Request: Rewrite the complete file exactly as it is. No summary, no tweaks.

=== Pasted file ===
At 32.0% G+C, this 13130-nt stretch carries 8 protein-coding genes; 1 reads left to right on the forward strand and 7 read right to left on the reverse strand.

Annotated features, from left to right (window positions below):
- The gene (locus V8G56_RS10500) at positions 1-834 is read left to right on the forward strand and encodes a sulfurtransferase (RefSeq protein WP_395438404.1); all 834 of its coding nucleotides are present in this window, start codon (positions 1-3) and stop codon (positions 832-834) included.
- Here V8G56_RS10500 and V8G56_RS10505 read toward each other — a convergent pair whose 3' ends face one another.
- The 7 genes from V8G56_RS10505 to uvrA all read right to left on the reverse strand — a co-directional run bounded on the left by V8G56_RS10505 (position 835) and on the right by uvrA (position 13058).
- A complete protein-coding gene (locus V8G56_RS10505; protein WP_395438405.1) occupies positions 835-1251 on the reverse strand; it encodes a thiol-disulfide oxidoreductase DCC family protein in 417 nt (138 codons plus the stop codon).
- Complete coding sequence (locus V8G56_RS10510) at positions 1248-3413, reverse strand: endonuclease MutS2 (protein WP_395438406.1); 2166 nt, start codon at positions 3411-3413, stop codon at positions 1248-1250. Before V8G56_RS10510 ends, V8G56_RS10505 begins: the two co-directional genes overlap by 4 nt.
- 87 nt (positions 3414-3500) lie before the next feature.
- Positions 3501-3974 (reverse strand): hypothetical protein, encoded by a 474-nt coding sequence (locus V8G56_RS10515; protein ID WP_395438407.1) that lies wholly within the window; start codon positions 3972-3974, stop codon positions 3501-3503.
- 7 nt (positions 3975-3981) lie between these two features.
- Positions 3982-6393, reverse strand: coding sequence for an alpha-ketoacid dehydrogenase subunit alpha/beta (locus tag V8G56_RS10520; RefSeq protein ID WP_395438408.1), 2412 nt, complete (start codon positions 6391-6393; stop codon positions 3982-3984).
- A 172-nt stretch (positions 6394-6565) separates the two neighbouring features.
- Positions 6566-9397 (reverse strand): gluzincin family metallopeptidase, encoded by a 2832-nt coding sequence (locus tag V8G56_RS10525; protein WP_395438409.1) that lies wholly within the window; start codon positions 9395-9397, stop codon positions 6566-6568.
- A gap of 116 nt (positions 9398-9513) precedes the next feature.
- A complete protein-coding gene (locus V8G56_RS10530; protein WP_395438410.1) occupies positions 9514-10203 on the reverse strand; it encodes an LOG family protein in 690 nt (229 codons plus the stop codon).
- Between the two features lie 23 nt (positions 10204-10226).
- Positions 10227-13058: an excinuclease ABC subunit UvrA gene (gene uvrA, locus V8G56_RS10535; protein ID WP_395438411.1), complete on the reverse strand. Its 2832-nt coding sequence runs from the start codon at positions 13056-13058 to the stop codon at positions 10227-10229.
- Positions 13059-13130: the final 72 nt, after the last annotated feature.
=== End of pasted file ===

At 32.0% G+C, this 13130-nt stretch carries 8 protein-coding genes; 1 reads left to right on the forward strand and 7 read right to left on the reverse strand.

Annotated features, from left to right (window positions below):
- The gene (locus V8G56_RS10500) at positions 1-834 is read left to right on the forward strand and encodes a sulfurtransferase (RefSeq protein WP_395438404.1); all 834 of its coding nucleotides are present in this window, start codon (positions 1-3) and stop codon (positions 832-834) included.
- Here V8G56_RS10500 and V8G56_RS10505 read toward each other — a convergent pair whose 3' ends face one another.
- The 7 genes from V8G56_RS10505 to uvrA all read right to left on the reverse strand — a co-directional run bounded on the left by V8G56_RS10505 (position 835) and on the right by uvrA (position 13058).
- A complete protein-coding gene (locus V8G56_RS10505; protein WP_395438405.1) occupies positions 835-1251 on the reverse strand; it encodes a thiol-disulfide oxidoreductase DCC family protein in 417 nt (138 codons plus the stop codon).
- Complete coding sequence (locus V8G56_RS10510) at positions 1248-3413, reverse strand: endonuclease MutS2 (protein WP_395438406.1); 2166 nt, start codon at positions 3411-3413, stop codon at positions 1248-1250. Before V8G56_RS10510 ends, V8G56_RS10505 begins: the two co-directional genes overlap by 4 nt.
- 87 nt (positions 3414-3500) lie before the next feature.
- Positions 3501-3974 (reverse strand): hypothetical protein, encoded by a 474-nt coding sequence (locus V8G56_RS10515; protein ID WP_395438407.1) that lies wholly within the window; start codon positions 3972-3974, stop codon positions 3501-3503.
- 7 nt (positions 3975-3981) lie between these two features.
- Positions 3982-6393, reverse strand: coding sequence for an alpha-ketoacid dehydrogenase subunit alpha/beta (locus tag V8G56_RS10520; RefSeq protein ID WP_395438408.1), 2412 nt, complete (start codon positions 6391-6393; stop codon positions 3982-3984).
- A 172-nt stretch (positions 6394-6565) separates the two neighbouring features.
- Positions 6566-9397 (reverse strand): gluzincin family metallopeptidase, encoded by a 2832-nt coding sequence (locus tag V8G56_RS10525; protein WP_395438409.1) that lies wholly within the window; start codon positions 9395-9397, stop codon positions 6566-6568.
- A gap of 116 nt (positions 9398-9513) precedes the next feature.
- A complete protein-coding gene (locus V8G56_RS10530; protein WP_395438410.1) occupies positions 9514-10203 on the reverse strand; it encodes an LOG family protein in 690 nt (229 codons plus the stop codon).
- Between the two features lie 23 nt (positions 10204-10226).
- Positions 10227-13058: an excinuclease ABC subunit UvrA gene (gene uvrA, locus V8G56_RS10535; protein ID WP_395438411.1), complete on the reverse strand. Its 2832-nt coding sequence runs from the start codon at positions 13056-13058 to the stop codon at positions 10227-10229.
- Positions 13059-13130: the final 72 nt, after the last annotated feature.